The English Department presents Colin Dayan's dialogue on October 12th at 4:30 PM at the Center for British and Irish Studies Room in Norlin Library.
What kind of legal history might account for the unique and continued practice of forfeiture in the United States? Your property is guilty until you prove it innocent. With civil forfeiture, owners do not have to be charged with a crime, let alone be convicted, to lose homes, cars, cash--or dogs.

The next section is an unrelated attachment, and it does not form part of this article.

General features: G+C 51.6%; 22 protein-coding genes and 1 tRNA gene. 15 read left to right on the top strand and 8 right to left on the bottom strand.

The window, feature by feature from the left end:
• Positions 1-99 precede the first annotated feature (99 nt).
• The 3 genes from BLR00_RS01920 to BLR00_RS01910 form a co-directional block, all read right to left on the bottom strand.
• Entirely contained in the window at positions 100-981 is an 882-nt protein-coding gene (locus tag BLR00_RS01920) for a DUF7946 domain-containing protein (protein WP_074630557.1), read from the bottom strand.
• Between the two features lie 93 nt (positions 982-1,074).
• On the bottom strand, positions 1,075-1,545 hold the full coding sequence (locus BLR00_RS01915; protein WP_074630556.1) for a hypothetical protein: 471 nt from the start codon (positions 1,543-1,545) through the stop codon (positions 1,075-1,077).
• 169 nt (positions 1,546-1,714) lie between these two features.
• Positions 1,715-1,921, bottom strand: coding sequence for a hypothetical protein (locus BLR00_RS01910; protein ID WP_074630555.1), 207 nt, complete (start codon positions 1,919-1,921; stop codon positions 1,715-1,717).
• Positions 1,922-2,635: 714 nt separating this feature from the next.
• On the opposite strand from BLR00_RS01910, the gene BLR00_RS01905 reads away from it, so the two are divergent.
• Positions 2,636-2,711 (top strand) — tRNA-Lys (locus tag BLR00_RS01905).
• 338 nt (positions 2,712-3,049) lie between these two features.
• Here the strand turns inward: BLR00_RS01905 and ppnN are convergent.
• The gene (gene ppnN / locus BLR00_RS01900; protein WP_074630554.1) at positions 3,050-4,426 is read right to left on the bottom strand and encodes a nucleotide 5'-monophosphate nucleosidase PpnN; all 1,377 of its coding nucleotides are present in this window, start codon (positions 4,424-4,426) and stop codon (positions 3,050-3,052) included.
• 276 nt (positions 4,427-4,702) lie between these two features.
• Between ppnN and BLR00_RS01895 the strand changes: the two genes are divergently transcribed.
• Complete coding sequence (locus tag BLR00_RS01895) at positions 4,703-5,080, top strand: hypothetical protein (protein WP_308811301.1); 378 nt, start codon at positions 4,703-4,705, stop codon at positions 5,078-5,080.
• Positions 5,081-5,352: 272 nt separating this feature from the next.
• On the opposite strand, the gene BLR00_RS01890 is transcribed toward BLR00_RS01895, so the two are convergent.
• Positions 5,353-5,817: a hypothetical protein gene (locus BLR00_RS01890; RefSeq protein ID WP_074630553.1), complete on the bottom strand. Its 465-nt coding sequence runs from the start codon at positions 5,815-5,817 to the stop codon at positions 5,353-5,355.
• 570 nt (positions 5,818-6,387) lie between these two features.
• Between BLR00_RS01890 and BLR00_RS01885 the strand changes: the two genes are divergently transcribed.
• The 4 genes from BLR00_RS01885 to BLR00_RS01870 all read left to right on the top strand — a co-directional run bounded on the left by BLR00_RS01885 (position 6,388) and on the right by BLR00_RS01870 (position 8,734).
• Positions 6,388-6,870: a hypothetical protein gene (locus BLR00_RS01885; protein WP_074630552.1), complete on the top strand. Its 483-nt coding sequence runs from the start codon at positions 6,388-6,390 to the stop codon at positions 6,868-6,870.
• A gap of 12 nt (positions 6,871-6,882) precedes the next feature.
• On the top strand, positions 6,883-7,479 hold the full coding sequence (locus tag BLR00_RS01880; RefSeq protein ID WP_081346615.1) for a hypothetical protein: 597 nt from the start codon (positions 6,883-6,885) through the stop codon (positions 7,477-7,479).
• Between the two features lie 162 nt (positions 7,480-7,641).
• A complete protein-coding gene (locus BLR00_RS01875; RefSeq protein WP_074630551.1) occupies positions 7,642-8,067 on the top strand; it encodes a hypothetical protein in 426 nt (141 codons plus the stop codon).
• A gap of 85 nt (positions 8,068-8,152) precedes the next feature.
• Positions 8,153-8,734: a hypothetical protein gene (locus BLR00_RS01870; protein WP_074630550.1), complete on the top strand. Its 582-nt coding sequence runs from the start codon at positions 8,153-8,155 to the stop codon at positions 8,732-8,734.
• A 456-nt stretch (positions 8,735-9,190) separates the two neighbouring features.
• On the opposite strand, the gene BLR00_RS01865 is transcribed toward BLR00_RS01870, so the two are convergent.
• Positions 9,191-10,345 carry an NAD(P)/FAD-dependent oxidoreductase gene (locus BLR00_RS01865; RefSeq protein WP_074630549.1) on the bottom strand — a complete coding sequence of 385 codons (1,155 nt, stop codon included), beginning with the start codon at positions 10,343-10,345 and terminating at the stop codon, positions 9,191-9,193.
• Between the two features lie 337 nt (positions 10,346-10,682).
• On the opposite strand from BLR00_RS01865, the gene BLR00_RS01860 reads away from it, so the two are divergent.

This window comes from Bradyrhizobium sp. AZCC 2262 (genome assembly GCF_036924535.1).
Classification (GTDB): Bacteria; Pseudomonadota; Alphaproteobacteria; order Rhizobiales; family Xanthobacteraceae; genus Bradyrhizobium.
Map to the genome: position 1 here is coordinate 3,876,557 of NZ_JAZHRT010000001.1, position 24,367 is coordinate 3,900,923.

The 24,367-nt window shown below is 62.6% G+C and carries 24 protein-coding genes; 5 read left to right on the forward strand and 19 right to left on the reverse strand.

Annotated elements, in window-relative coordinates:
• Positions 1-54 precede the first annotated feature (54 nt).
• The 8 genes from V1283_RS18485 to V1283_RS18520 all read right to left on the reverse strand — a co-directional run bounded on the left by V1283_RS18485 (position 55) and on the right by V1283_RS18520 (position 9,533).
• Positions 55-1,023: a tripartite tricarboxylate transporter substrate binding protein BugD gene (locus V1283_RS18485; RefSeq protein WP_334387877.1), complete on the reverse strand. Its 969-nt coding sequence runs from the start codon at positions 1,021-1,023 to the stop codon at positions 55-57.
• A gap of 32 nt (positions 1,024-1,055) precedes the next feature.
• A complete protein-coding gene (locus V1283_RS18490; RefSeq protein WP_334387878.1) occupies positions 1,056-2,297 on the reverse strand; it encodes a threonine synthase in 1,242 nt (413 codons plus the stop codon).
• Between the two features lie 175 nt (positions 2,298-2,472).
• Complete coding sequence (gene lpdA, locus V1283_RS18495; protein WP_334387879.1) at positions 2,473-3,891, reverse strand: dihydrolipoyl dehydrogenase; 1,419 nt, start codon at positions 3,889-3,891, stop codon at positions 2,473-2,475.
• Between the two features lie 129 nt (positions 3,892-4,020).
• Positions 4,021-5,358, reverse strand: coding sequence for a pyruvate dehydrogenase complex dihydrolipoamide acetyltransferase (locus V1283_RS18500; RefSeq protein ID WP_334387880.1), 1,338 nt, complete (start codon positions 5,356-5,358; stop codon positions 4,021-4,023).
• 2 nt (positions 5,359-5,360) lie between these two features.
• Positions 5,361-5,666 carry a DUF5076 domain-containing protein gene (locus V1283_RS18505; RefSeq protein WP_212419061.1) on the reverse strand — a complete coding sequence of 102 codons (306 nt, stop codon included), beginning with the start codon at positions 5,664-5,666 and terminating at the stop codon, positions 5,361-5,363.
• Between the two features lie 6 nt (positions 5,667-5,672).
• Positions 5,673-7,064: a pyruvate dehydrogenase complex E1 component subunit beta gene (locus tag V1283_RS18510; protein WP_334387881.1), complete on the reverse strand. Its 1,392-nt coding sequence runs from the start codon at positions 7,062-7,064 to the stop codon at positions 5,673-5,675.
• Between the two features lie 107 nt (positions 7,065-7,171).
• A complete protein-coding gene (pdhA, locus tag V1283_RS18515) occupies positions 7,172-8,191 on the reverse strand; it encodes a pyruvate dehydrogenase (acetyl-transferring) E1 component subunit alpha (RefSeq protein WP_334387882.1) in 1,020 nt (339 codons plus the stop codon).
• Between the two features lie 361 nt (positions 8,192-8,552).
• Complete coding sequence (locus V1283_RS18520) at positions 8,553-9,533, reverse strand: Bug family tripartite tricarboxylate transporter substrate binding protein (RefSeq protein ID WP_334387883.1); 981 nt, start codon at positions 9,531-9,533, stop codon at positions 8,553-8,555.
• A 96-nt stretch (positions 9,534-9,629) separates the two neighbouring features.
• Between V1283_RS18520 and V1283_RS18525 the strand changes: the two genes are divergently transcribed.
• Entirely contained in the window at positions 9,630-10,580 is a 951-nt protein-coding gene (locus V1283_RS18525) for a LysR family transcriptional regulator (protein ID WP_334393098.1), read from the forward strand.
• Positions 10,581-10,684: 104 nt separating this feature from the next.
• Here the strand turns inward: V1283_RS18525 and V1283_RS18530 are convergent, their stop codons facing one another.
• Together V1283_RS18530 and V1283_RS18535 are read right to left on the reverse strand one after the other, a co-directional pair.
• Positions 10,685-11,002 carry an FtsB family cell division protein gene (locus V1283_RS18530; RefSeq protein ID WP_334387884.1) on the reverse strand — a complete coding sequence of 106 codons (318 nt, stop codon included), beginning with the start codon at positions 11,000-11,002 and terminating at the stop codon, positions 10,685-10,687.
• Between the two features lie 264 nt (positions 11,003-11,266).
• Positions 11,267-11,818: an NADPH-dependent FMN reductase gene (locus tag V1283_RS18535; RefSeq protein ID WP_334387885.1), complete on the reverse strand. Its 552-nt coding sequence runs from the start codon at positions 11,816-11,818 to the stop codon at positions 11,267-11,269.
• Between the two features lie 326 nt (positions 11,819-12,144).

Colin Dayan examines the generally invisible nexus of animality, human marginalization, and judicial authority to analyze how legal reasoning has historically contributed to literal expropriation.
Over the past ten years, Colin Dayan has written widely on prison rights, the legalities of torture, canine profiling, animal law, and the racial contours of US practices of punishment for The Boston Review, The New York Times, The London Review of Books, and Al Jazeera America, where Dayan is a contributing editor.
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